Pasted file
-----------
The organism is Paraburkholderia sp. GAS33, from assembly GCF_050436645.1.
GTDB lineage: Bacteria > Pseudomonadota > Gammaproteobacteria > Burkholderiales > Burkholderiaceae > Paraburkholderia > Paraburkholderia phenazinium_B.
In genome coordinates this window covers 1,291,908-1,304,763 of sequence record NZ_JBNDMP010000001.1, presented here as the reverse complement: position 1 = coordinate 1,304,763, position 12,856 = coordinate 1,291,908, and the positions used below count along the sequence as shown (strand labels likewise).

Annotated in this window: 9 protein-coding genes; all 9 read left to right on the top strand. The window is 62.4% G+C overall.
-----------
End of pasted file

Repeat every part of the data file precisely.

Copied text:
The organism is Paraburkholderia sp. GAS33, from assembly GCF_050436645.1.
GTDB lineage: Bacteria > Pseudomonadota > Gammaproteobacteria > Burkholderiales > Burkholderiaceae > Paraburkholderia > Paraburkholderia phenazinium_B.
In genome coordinates this window covers 1,291,908-1,304,763 of sequence record NZ_JBNDMP010000001.1, presented here as the reverse complement: position 1 = coordinate 1,304,763, position 12,856 = coordinate 1,291,908, and the positions used below count along the sequence as shown (strand labels likewise).

Annotated in this window: 9 protein-coding genes; all 9 read left to right on the top strand. The window is 62.4% G+C overall.